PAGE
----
Whatever the reason for your trip, measures must always be taken to take care of our health. Especially when traveling to some exotic place abroad. In the following post, we echo what is the international vaccination certificate, what are the risk factors for the traveler, how much time in advance to wear them or what are the infectious diseases at risk, among other issues.
Table of Contents
- 1 What is the international vaccination certificate?
- 2 During the trip
- 3 What vaccines do I need to travel?
- 4 How far in advance should they be?
- 5 How many vaccination centers are there in Spain?
- 6 What are the risk factors for the traveler?
- 7 Classification of travelers according to risk
- 8 What are the infectious diseases at risk?
- 9 Don't skimp on health
What is the international vaccination certificate?
Often also known as the international vaccination card, This certificate is a necessary document to travel outside our country that certifies that we have received a series of vaccines approved by the WHO (World Health Organization) in an international vaccination center authorized by the health authorities of our country.
The international vaccination certificate has a validity period of ten years counting from the tenth day after vaccination. And it has the same purpose as a normal vaccination card: to record the vaccines that have been administered to us. For this, the information contained in the certificate is available in several languages, usually Spanish, French and English, so that it is understandable to doctors or immigration agents regardless of the patient's nationality. The Spanish international vaccination certificate also has some information for travelers.
During the trip
In many destinations, the vaccination certificate can be essential to enter the country, so it is an essential document not only in the health field but also in the legal one to start a trip.
For example, in some places, not presenting the international vaccination certificate for diseases such as yellow fever may mean that the authorities will not allow us to pass.
The international vaccination certificate will be essential if, for example, during the trip we suffer an accident. Imagine that we are bitten by a monkey or a rat, the doctor who is going to treat us will need to know if we have the rabies vaccine and if so, how many doses have been administered so far.
What vaccines do I need to travel?
While we are preparing a trip to an exotic place, doubts assail us, what vaccines do I need? Which ones are mandatory? The best way to solve them is to use the website of the Ministry of Health in your country and find out or consult your family doctor.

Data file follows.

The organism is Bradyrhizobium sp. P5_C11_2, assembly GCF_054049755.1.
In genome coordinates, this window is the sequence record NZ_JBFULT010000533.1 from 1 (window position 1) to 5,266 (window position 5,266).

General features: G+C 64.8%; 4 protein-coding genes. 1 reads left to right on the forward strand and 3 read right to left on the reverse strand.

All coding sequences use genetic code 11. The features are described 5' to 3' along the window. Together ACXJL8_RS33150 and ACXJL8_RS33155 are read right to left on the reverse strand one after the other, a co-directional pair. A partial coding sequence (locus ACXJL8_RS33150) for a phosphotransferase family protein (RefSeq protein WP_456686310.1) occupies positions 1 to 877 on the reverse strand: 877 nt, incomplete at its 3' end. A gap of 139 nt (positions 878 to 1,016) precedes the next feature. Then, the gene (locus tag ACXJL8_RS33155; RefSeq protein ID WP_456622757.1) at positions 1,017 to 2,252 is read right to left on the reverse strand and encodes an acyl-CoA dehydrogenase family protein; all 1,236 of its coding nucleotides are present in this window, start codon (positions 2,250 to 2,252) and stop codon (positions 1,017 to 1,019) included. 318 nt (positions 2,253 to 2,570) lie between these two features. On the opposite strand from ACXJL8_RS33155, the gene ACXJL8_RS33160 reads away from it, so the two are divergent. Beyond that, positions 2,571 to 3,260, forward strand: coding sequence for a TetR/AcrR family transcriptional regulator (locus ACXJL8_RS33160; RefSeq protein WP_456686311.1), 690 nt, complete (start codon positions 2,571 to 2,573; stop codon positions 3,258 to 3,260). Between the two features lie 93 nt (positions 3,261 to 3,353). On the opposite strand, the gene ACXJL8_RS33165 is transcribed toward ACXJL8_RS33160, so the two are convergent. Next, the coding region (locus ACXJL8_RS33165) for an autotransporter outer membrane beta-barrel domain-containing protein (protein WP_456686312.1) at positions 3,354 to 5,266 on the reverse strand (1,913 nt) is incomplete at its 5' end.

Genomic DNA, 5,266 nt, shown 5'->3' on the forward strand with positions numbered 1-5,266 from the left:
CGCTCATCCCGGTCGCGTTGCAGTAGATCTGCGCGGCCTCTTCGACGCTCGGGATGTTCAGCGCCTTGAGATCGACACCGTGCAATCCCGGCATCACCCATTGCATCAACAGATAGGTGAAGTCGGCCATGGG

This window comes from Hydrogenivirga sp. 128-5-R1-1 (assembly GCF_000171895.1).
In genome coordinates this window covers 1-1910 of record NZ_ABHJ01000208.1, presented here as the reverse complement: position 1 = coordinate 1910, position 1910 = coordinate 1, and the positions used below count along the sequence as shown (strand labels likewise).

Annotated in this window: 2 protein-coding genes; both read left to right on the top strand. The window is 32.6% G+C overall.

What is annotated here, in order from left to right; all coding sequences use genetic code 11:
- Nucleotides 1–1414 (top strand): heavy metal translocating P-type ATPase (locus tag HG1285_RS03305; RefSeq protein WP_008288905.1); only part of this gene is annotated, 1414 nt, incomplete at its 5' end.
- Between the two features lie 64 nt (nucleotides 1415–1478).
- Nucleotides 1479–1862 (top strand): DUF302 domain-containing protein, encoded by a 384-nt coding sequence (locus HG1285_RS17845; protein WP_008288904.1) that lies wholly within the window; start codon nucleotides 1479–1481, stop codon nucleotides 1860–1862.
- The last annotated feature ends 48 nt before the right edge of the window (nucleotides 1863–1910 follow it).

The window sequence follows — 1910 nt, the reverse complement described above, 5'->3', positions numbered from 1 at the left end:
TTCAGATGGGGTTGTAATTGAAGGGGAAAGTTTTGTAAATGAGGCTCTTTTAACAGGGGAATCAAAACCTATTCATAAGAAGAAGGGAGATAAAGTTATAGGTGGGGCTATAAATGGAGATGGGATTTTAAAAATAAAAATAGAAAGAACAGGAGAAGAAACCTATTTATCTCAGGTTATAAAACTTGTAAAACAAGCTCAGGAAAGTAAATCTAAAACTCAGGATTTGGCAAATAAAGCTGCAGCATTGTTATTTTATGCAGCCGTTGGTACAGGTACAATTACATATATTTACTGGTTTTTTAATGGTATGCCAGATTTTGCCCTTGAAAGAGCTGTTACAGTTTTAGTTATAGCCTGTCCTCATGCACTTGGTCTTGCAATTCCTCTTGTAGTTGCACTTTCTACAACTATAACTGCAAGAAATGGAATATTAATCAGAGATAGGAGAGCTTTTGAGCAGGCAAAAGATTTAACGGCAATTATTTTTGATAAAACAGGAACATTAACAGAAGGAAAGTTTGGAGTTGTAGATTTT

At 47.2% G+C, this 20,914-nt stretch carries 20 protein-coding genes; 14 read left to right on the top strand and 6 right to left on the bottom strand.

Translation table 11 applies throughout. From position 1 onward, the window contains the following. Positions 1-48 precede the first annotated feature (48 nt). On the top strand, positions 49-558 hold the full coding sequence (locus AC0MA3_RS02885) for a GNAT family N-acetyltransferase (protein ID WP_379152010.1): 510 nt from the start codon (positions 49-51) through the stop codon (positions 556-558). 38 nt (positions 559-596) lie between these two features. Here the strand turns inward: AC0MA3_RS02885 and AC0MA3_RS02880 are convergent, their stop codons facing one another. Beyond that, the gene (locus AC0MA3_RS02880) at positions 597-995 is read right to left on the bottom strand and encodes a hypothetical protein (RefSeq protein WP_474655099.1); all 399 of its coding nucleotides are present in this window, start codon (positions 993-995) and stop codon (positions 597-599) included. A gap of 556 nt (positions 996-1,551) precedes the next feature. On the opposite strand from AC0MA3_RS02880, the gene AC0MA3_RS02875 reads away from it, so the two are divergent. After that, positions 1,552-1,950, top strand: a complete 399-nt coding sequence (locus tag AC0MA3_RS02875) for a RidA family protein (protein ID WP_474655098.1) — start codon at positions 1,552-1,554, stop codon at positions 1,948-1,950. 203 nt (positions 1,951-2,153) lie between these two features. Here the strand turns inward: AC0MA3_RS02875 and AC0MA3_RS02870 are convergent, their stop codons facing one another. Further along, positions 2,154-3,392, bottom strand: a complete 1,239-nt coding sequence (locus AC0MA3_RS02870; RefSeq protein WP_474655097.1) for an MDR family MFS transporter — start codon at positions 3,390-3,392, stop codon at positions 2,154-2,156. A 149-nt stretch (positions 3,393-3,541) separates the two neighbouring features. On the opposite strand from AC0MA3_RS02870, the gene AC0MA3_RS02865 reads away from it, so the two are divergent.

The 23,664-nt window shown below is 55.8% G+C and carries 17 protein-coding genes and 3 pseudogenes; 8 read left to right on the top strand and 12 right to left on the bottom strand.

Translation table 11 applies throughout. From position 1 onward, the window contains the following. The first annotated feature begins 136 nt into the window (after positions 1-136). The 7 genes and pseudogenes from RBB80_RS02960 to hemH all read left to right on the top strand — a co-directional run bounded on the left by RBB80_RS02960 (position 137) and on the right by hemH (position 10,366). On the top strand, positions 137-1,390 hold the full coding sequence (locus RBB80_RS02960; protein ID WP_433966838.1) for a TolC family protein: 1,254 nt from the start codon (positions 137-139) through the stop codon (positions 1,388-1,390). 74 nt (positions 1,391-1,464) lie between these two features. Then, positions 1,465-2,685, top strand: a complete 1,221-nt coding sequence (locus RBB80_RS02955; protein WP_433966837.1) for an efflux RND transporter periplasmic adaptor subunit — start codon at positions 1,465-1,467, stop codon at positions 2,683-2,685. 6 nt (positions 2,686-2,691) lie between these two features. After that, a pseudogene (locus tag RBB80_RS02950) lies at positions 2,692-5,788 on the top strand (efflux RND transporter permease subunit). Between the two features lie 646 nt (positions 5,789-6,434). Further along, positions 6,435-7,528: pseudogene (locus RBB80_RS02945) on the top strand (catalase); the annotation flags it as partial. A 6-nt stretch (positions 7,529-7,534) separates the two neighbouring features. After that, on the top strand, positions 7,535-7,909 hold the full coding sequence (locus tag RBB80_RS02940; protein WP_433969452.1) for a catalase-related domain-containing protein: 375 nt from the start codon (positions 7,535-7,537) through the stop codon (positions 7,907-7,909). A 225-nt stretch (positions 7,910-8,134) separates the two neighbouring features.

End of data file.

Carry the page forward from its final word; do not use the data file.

How far in advance should they be?
It is best to plan vaccinations 4 or 6 weeks in advance as there are also vaccines that require a subsequent booster.
How many vaccination centers are there in Spain?
In Spain there are 101 International Vaccination Centers, 29 of which are in Foreign Health services under the Ministry of Public Administrations and the remaining 72 belong to other administrations. All of them functionally depend on the Ministry of Health.
What are the risk factors for the traveler?
- The destination of the trip: quality of medical care, water, accommodation, hygiene ...
- The duration of the trip: determines the probability of being exposed to bacteria and infections and influences the need for certain vaccinations.
- The purpose of the visit: rural areas carry more risks than areas adapted to tourism or business.
Classification of travelers according to risk
- Maximum risk: long-term trips or individual trips in precarious conditions.
- Moderate risk: trips of 1-3 weeks, with stays mainly in cities but with excursions to the countryside although, without sleeping outside hotels and without stays in precarious conditions.
- Minimal risk: business trips to large cities.
What are the infectious diseases at risk?
- Diseases transmitted by food and water: Cholera, Hepatitis A and E and Typhoid Fever.
- Vector-borne diseases: Malaria or Malaria, Yellow Fever and Dengue.
- Diseases transmitted by animals: Rabies and Viral Hemorrhagic Fevers.
- Sexually Transmitted Diseases: Hepatitis B, HIV / AIDS, Syphilis.
- Airborne Diseases: Flu and Tuberculosis.
- Soil-borne diseases: Tetanus.
Don't skimp on health
Abroad, it is common for the traveler to only have medical assistance in private hospitals, which is very expensive. In those areas where health care is scarce or not accessible, it is likely that the patient will need to be repatriated in the event of an accident or illness as well as if death occurs.
Therefore, it is advisable not to skimp on health and take out medical insurance with the highest possible coverage as well as request information on reciprocal agreements. that exist in health matters in the country of destination and residence